The night before two ruthless teens blasted through Columbine High School on a shooting and bombing massacre, 16-year-old John Tomlin was refurbishing the bed of his beloved 1985 Chevy pickup. When John parked his classic ride in the school parking lot the next morning, he had no idea that the truck he was restoring would help restore his Denver-suburb, the nation, and the world.

Twenty-five years ago today, April 20, 1999, students Eric Harris and Dylan Klebold murdered John, 12 peers and a teacher and seriously wounded 23 others.

Three weeks after the tragic rampage, I stood next to John’s pickup where he parked it. I’ll never forget how John’s beloved Chevy was tenderly overflowing with mourners’ flowers, plants, memorial notes and balloons.

Two decades after the Columbine tragedy, I interviewed John’s mother, Doreen Tomlin. Here she reflects on how she forgives the shooters and recaps the faith that calmed her firstborn as he huddled under a library desk. John was comforting a fellow student in his final moments before the killers turned on him.

Facing the shock and grief…

 I totally sympathize and have compassion for anyone who has lost a child, no matter how they’ve lost a child. People really are clueless when you have a child murdered like we did, and then you’re dealing with the media. Our telephone rang nonstop for six weeks.

At times I feel like God picked me up by collar of my shirt and held me over the ocean and dropped me in. That was a cold reflection of God but how I felt at times.

  There were days when I didn’t want to or know how to live without my son. People would say, ‘You have his memories.’ I’d say, ‘Who cares? I don’t want the memories. I want him.’ I can remember crying during the night. I hated to go to sleep. I’d wake up and realize this is not a nightmare. It’s reality.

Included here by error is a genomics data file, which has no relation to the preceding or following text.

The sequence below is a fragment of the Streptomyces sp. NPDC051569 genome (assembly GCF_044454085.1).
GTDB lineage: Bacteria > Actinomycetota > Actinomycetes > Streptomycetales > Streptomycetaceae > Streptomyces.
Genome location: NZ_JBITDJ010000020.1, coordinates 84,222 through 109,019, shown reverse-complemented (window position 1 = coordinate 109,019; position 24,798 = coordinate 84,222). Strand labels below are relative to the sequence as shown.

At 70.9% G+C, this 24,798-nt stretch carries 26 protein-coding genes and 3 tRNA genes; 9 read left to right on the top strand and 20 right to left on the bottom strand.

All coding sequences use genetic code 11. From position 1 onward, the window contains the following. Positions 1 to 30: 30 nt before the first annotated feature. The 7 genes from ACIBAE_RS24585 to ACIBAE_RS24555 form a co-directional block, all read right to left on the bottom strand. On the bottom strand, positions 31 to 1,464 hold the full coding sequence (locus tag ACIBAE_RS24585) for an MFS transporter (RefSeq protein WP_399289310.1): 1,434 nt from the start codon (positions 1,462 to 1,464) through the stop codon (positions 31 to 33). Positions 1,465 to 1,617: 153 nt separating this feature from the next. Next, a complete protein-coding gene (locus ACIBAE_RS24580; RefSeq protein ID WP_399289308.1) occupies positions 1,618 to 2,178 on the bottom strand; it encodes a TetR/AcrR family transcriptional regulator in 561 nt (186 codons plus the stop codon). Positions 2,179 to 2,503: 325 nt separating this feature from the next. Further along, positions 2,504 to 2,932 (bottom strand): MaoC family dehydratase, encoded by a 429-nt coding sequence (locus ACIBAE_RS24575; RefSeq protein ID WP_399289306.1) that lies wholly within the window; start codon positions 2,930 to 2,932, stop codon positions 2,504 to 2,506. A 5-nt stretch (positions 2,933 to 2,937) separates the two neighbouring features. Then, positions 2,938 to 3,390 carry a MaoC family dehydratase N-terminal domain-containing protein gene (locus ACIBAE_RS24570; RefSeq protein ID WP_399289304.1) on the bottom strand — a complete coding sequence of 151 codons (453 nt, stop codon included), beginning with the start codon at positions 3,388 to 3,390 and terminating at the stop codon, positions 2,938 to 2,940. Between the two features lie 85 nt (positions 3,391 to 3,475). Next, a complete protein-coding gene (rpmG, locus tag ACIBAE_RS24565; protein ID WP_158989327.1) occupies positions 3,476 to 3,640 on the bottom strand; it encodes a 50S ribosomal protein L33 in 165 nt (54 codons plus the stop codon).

Finding strength through the loss…

I credit our faith for our healing. We know John is in heaven. We know we’ll see him again. Instead of turning away from God, we kept choosing to turn to Him. My husband and our other two children and I didn’t watch TV for three months, we were in our Bible more and praying more.

I was involved with Moms in Prayer for many, many years before John was killed, starting when he was first starting school back in Wisconsin. With the other mothers, we’d  study the characteristics of God, so when John was killed, I clung onto God is all-knowing and He’s all-loving. It’s really having that deep personal relationship with Jesus Christ that builds that foundation and strength to endure. Also, I look at creation and see the sovereignty of God and who He is. I cling onto that when the pain gets too deep. I can look at creation and know God is marvelous even though I don’t understand what I am going through.

Coming to peace with the shooters…

I really rested in the fact that God is their judge and that took a big burden off my shoulders. I remembered the story of Corrie ten Boom who was imprisoned by the Nazis and later forgave her sister’s killer. Corrie was speaking on forgiveness and in the audience saw the man who killed her sister in the concentration camp. Corrie was filled with hatred, but when the man came up and asked for her forgiveness, she held out her hand. She didn’t want to forgive him but did out of obedience to Christ. That story really stuck with me.

So with Dylan and Eric it was that obedience of choosing to forgive them. Forgiveness didn’t come over night. I had to keep relinquishing my anger to God. A couple of years ago, I saw one of the killer’s moms interviewed by Barbara Walters, and Barbara asked, ‘Do you believe in evil?’ The mother said, ‘No, I don’t,’ and I instantly thought, Your son murdered my son and you don’t believe in evil? So I had to forgive all over again. Charles Stanley has said that forgiveness isn’t always a one-time thing.

Seeing pain turn to smiles…

John was a sweet, good kid. I miss his sense of humor and his smile. Now when I look at his pictures, it brings a smile to my face. Before it brought nothing but pain. On his birthday, we do things he would have liked to have done and we celebrate him. But the pain isn’t there.

When I hear of another school or public shooting, it plunges you right back as if it were yesterday that your child has died. You just sympathize and empathize with the families so much. My prayer is always that these people would know Christ so they do have hope that this is not all there is.

I don’t believe God wastes any of our life. He uses the suffering more than anything. You can let the pain and suffering either destroy or you can become a better person because of it. John is in heaven and he wouldn’t want us to be unhappy. He would want us to live our lives to the fullness. And that all takes time.